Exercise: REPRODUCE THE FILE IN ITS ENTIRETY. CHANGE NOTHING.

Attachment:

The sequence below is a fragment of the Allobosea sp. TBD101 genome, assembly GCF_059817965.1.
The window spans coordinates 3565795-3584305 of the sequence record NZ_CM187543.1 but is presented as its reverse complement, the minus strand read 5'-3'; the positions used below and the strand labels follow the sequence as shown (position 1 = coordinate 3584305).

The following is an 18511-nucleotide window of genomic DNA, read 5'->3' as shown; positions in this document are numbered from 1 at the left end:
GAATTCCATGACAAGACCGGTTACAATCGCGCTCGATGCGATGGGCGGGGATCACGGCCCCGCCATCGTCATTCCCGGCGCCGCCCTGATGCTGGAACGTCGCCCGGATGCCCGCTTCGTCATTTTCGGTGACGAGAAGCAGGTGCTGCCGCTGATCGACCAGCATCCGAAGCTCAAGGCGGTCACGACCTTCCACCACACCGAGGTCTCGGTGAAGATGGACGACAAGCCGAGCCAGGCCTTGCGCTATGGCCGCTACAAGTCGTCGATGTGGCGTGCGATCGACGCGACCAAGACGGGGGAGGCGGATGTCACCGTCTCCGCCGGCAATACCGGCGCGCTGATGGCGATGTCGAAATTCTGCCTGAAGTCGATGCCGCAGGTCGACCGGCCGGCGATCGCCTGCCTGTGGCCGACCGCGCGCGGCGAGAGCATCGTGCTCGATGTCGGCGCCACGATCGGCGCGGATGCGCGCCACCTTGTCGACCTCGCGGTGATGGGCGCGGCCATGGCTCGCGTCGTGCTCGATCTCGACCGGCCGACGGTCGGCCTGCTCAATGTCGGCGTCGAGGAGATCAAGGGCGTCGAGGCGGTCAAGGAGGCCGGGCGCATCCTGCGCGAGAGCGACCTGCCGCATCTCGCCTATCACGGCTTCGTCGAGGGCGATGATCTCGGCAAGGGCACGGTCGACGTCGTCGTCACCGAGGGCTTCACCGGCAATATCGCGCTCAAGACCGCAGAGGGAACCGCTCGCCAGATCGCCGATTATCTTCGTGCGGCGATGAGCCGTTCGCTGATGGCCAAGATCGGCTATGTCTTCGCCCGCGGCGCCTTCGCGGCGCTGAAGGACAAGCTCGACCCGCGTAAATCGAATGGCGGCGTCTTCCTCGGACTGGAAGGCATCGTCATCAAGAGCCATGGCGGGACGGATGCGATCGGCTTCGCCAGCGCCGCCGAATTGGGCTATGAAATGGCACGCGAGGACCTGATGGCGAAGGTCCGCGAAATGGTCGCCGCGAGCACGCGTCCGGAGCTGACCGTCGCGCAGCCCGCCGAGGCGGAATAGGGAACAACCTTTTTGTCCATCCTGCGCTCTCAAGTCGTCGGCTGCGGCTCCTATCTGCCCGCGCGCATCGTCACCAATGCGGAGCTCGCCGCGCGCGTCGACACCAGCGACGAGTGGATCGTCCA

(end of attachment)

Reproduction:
The sequence below is a fragment of the Allobosea sp. TBD101 genome, assembly GCF_059817965.1.
The window spans coordinates 3565795-3584305 of the sequence record NZ_CM187543.1 but is presented as its reverse complement, the minus strand read 5'-3'; the positions used below and the strand labels follow the sequence as shown (position 1 = coordinate 3584305).

The following is an 18511-nucleotide window of genomic DNA, read 5'->3' as shown; positions in this document are numbered from 1 at the left end:
GAATTCCATGACAAGACCGGTTACAATCGCGCTCGATGCGATGGGCGGGGATCACGGCCCCGCCATCGTCATTCCCGGCGCCGCCCTGATGCTGGAACGTCGCCCGGATGCCCGCTTCGTCATTTTCGGTGACGAGAAGCAGGTGCTGCCGCTGATCGACCAGCATCCGAAGCTCAAGGCGGTCACGACCTTCCACCACACCGAGGTCTCGGTGAAGATGGACGACAAGCCGAGCCAGGCCTTGCGCTATGGCCGCTACAAGTCGTCGATGTGGCGTGCGATCGACGCGACCAAGACGGGGGAGGCGGATGTCACCGTCTCCGCCGGCAATACCGGCGCGCTGATGGCGATGTCGAAATTCTGCCTGAAGTCGATGCCGCAGGTCGACCGGCCGGCGATCGCCTGCCTGTGGCCGACCGCGCGCGGCGAGAGCATCGTGCTCGATGTCGGCGCCACGATCGGCGCGGATGCGCGCCACCTTGTCGACCTCGCGGTGATGGGCGCGGCCATGGCTCGCGTCGTGCTCGATCTCGACCGGCCGACGGTCGGCCTGCTCAATGTCGGCGTCGAGGAGATCAAGGGCGTCGAGGCGGTCAAGGAGGCCGGGCGCATCCTGCGCGAGAGCGACCTGCCGCATCTCGCCTATCACGGCTTCGTCGAGGGCGATGATCTCGGCAAGGGCACGGTCGACGTCGTCGTCACCGAGGGCTTCACCGGCAATATCGCGCTCAAGACCGCAGAGGGAACCGCTCGCCAGATCGCCGATTATCTTCGTGCGGCGATGAGCCGTTCGCTGATGGCCAAGATCGGCTATGTCTTCGCCCGCGGCGCCTTCGCGGCGCTGAAGGACAAGCTCGACCCGCGTAAATCGAATGGCGGCGTCTTCCTCGGACTGGAAGGCATCGTCATCAAGAGCCATGGCGGGACGGATGCGATCGGCTTCGCCAGCGCCGCCGAATTGGGCTATGAAATGGCACGCGAGGACCTGATGGCGAAGGTCCGCGAAATGGTCGCCGCGAGCACGCGTCCGGAGCTGACCGTCGCGCAGCCCGCCGAGGCGGAATAGGGAACAACCTTTTTGTCCATCCTGCGCTCTCAAGTCGTCGGCTGCGGCTCCTATCTGCCCGCGCGCATCGTCACCAATGCGGAGCTCGCCGCGCGCGTCGACACCAGCGACGAGTGGATCGTCCA